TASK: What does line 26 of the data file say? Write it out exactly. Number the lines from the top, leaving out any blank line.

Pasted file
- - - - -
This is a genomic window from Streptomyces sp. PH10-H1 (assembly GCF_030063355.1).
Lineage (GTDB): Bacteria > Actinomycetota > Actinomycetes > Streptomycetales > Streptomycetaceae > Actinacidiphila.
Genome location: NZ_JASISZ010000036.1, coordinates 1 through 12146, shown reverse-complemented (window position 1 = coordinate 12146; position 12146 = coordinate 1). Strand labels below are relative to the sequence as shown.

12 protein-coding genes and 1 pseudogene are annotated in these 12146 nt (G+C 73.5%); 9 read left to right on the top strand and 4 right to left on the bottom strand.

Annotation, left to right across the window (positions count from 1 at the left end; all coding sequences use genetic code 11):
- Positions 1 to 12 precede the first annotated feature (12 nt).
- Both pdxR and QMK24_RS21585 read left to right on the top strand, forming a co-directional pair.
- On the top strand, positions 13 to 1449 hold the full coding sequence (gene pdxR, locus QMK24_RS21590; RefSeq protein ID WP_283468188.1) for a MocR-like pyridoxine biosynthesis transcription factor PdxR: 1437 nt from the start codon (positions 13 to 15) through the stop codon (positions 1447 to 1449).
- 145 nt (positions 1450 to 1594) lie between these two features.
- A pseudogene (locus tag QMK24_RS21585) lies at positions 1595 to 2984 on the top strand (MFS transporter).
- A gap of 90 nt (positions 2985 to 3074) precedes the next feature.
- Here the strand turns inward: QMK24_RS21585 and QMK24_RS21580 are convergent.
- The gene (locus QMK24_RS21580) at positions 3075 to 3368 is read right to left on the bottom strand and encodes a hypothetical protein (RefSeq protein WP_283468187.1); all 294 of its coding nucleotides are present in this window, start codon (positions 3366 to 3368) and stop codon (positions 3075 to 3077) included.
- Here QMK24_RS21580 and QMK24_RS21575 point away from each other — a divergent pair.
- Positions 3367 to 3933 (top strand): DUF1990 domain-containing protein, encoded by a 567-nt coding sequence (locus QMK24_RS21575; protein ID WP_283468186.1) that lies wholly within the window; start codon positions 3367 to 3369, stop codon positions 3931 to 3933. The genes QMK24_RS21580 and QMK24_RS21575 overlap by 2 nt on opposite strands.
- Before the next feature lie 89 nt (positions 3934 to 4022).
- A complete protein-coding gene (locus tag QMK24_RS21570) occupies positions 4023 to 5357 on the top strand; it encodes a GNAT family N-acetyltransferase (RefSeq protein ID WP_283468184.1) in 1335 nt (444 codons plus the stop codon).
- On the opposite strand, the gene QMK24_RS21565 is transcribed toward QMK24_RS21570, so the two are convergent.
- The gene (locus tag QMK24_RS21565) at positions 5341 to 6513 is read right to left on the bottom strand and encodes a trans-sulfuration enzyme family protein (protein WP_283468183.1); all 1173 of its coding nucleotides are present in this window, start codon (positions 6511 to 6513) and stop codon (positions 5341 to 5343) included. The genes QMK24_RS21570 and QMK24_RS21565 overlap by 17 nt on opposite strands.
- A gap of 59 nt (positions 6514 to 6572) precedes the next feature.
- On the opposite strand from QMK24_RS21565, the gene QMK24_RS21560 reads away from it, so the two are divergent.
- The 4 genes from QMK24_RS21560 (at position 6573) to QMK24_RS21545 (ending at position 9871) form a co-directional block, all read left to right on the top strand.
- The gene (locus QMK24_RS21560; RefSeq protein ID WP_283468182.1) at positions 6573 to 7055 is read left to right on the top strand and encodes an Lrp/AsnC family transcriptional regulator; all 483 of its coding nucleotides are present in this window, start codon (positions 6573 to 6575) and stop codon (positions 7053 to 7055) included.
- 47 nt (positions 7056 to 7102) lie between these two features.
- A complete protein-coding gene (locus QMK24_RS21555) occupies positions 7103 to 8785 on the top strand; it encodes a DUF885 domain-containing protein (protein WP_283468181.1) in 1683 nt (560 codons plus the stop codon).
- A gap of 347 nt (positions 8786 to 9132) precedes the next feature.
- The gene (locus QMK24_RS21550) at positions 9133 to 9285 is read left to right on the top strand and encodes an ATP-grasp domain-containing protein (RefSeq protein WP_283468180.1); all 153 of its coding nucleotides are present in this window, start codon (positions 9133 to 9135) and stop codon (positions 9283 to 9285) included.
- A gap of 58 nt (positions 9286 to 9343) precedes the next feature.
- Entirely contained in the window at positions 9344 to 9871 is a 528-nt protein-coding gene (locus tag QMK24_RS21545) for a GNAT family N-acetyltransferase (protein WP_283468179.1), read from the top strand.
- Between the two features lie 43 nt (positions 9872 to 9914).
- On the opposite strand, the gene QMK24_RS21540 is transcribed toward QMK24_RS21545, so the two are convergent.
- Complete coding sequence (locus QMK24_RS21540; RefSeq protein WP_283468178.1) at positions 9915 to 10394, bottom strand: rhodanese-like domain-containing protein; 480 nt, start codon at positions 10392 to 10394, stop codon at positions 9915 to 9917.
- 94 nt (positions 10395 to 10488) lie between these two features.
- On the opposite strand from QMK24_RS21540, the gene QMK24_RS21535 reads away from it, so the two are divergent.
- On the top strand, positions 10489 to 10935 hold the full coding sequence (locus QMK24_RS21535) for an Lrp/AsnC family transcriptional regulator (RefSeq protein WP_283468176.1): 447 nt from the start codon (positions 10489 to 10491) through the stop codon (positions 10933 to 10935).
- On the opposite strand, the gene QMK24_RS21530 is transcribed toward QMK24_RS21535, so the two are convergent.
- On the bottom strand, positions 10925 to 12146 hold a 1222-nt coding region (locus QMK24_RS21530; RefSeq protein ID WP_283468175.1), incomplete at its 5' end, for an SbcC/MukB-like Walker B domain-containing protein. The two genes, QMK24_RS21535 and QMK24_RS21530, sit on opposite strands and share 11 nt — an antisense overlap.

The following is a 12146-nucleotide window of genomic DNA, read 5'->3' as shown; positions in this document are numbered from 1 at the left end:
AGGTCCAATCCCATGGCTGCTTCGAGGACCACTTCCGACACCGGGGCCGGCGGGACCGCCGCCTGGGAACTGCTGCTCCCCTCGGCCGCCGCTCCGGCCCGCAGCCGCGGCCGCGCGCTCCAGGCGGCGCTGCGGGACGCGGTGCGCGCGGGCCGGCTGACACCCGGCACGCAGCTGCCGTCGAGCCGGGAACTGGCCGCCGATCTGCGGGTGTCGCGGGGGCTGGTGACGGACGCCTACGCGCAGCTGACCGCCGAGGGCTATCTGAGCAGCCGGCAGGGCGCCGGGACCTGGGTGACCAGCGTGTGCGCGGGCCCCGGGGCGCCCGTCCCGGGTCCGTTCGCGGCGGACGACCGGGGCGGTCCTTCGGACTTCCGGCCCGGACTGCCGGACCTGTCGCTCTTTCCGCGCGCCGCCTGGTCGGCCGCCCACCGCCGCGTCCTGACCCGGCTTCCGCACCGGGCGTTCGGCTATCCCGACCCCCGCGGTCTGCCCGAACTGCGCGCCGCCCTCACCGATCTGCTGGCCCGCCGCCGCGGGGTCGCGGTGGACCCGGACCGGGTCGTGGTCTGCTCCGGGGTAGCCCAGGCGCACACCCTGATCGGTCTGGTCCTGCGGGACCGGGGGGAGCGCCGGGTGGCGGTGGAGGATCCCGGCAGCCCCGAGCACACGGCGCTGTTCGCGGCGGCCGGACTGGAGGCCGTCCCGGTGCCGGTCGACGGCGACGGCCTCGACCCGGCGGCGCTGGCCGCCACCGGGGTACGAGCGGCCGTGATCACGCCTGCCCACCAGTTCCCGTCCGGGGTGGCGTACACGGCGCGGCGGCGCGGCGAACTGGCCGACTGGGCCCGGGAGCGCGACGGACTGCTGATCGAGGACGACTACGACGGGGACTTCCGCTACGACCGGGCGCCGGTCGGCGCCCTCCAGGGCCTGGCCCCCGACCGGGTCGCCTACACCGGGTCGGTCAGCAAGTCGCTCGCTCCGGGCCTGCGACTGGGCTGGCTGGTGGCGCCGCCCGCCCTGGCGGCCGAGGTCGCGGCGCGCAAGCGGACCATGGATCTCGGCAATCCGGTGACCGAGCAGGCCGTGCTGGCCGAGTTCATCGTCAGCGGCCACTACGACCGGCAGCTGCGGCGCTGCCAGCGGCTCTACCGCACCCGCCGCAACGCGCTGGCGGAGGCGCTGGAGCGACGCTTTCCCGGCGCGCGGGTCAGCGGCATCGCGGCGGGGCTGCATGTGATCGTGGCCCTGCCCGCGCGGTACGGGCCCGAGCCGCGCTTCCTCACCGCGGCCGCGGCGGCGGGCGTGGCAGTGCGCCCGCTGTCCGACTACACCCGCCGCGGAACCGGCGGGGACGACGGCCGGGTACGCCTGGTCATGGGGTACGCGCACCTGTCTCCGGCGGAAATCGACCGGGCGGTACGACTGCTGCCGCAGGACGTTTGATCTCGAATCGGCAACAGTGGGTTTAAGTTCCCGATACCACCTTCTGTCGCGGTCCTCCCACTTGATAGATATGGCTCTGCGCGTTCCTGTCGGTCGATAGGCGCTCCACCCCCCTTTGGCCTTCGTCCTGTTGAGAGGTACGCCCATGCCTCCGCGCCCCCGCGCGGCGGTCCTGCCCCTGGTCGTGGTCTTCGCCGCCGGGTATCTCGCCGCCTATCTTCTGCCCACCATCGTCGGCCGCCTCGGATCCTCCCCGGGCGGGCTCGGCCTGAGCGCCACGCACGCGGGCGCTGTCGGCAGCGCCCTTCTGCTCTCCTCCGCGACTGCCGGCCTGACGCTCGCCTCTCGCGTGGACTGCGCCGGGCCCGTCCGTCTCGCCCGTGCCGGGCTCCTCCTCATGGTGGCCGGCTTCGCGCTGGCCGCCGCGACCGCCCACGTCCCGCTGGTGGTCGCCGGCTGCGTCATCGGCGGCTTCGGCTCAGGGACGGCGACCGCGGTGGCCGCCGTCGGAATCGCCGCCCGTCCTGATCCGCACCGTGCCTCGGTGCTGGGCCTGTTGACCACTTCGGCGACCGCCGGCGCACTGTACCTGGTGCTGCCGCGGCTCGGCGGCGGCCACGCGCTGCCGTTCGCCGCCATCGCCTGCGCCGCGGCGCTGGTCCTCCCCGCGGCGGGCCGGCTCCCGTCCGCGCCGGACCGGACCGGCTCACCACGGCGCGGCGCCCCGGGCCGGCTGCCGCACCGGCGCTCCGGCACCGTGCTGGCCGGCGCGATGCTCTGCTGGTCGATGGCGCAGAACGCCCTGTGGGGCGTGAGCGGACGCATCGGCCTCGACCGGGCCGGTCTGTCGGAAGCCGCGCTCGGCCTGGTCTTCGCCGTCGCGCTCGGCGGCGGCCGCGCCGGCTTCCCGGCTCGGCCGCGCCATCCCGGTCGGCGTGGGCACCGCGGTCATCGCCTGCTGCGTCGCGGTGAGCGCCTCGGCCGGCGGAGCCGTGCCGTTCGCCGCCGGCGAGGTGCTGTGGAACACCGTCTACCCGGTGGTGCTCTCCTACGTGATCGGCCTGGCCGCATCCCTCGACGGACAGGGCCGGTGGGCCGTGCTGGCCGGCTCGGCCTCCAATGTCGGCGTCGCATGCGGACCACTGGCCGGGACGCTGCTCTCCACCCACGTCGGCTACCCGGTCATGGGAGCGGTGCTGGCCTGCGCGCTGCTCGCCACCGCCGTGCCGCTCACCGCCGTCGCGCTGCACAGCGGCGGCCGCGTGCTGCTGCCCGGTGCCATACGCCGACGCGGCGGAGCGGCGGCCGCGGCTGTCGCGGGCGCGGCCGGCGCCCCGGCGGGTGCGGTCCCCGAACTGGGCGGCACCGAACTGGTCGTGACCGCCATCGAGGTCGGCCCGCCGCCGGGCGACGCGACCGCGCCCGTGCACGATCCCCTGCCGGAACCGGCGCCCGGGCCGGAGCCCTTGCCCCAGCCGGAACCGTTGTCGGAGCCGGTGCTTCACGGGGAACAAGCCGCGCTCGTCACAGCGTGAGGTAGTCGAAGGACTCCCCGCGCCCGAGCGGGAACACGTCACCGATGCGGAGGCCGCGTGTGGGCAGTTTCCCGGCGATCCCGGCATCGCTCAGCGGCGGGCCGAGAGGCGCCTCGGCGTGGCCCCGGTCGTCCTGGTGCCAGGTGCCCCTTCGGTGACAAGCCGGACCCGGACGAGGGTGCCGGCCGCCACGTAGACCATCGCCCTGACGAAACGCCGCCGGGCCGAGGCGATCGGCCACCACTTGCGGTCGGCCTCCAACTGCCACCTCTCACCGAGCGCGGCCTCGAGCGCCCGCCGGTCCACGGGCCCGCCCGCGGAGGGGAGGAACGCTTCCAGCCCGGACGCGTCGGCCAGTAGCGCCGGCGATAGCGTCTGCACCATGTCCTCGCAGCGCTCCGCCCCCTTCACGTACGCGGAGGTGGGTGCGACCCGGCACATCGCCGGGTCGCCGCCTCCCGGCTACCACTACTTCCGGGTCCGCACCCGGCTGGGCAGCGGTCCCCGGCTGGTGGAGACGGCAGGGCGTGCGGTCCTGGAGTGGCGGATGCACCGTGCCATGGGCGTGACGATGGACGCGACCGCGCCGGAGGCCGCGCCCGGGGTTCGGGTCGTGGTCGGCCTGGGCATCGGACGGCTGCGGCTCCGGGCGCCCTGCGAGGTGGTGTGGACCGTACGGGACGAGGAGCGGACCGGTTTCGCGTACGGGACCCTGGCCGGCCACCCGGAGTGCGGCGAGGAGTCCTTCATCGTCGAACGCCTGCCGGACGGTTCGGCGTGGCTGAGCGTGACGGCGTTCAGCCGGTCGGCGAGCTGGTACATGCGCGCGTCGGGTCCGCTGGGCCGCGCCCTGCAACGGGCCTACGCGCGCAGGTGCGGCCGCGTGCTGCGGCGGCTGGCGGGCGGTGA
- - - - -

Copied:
- A gap of 347 nt (positions 8786 to 9132) precedes the next feature.